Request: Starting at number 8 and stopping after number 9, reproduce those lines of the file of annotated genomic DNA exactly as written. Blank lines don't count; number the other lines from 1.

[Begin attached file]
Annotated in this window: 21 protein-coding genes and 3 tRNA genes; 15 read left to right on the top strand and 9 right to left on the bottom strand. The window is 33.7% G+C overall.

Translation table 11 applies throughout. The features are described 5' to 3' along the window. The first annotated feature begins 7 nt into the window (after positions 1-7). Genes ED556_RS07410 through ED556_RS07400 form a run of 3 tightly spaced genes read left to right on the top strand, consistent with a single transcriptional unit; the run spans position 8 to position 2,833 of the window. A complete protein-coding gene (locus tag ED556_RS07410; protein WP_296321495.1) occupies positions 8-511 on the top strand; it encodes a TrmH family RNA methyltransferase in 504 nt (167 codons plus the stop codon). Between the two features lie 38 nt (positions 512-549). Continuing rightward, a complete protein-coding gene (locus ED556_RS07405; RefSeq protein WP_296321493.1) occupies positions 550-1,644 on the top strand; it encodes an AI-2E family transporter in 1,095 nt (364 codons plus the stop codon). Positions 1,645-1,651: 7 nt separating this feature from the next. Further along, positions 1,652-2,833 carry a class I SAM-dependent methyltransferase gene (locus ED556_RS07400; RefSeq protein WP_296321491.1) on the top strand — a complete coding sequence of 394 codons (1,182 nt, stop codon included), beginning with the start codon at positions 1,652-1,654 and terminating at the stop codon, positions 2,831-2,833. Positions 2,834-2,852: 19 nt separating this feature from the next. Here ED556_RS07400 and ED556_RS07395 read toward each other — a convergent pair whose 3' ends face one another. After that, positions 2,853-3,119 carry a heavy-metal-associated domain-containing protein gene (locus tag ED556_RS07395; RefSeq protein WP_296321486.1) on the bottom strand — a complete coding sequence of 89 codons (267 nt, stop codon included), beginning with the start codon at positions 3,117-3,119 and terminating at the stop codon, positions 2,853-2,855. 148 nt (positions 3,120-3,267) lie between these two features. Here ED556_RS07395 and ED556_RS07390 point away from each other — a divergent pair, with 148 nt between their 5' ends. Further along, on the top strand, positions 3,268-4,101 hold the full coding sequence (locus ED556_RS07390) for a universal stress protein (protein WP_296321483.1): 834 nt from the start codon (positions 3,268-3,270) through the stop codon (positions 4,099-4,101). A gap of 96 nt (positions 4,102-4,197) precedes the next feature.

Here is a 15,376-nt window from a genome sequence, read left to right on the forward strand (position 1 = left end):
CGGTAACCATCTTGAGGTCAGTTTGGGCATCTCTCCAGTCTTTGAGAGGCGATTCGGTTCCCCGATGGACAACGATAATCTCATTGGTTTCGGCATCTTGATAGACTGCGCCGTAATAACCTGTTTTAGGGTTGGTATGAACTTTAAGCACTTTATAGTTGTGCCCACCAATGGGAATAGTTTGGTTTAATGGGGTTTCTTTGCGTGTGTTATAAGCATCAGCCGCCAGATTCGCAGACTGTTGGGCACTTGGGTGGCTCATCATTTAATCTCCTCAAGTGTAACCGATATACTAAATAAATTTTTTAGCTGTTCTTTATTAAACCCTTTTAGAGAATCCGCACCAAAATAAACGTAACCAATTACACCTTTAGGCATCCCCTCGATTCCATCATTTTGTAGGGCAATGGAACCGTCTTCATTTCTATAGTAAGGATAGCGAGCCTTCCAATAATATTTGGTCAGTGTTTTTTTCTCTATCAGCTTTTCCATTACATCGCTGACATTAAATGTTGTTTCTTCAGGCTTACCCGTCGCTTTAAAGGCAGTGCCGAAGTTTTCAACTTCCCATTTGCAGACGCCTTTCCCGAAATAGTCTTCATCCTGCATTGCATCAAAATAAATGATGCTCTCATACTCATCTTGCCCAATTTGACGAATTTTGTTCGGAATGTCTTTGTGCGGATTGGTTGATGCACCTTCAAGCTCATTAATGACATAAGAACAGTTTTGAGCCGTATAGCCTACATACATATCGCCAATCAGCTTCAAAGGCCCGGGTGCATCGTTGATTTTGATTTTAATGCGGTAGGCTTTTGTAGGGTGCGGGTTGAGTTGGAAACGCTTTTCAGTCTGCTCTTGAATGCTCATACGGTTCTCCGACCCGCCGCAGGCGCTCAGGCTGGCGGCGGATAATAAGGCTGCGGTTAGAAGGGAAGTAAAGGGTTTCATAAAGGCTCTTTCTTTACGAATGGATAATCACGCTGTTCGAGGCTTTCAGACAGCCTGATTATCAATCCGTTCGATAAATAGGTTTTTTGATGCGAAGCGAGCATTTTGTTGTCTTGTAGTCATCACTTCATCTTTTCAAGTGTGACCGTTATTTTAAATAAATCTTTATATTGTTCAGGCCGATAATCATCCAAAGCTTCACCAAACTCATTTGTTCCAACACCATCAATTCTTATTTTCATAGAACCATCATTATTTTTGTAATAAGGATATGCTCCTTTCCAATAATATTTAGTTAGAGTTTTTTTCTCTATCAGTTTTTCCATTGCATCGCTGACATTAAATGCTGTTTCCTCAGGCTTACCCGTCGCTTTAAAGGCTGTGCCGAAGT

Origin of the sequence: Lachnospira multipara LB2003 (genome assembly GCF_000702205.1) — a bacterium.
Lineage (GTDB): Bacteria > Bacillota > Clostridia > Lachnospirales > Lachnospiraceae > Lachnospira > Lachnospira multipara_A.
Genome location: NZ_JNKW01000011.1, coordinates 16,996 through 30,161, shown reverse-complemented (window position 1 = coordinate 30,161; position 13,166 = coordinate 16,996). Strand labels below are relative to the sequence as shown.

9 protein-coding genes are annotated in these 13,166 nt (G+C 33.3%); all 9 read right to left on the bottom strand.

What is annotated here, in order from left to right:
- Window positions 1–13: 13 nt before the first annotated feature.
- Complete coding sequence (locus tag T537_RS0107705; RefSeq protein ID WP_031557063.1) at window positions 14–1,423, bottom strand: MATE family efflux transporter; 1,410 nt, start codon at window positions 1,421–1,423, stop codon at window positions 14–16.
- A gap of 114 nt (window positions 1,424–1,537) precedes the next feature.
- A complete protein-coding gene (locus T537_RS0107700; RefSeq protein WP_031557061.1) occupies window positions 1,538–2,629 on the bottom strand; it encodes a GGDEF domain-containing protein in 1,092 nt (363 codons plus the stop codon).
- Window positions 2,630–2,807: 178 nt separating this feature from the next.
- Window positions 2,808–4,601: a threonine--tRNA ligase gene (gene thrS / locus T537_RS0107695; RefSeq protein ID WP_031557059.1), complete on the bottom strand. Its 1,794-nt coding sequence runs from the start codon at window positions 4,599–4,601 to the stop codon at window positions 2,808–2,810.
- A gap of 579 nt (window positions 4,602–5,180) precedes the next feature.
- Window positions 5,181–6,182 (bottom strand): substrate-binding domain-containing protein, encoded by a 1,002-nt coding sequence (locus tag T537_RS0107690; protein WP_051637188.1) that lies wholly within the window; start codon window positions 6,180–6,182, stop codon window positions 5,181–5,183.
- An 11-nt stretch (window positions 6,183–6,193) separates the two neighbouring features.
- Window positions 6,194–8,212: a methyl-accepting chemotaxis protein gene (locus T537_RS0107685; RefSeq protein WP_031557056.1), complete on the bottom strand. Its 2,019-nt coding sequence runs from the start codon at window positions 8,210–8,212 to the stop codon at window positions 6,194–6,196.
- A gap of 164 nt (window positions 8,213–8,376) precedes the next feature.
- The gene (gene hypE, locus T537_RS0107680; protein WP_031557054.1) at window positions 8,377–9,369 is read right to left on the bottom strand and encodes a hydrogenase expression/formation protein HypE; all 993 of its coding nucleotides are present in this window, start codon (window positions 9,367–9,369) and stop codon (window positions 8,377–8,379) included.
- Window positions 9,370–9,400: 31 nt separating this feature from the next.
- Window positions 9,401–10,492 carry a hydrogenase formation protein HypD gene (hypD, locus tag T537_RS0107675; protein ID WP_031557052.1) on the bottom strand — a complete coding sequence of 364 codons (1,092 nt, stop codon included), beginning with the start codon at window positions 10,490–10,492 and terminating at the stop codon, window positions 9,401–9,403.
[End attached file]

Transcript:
9 protein-coding genes are annotated in these 13,166 nt (G+C 33.3%); all 9 read right to left on the bottom strand.

What is annotated here, in order from left to right: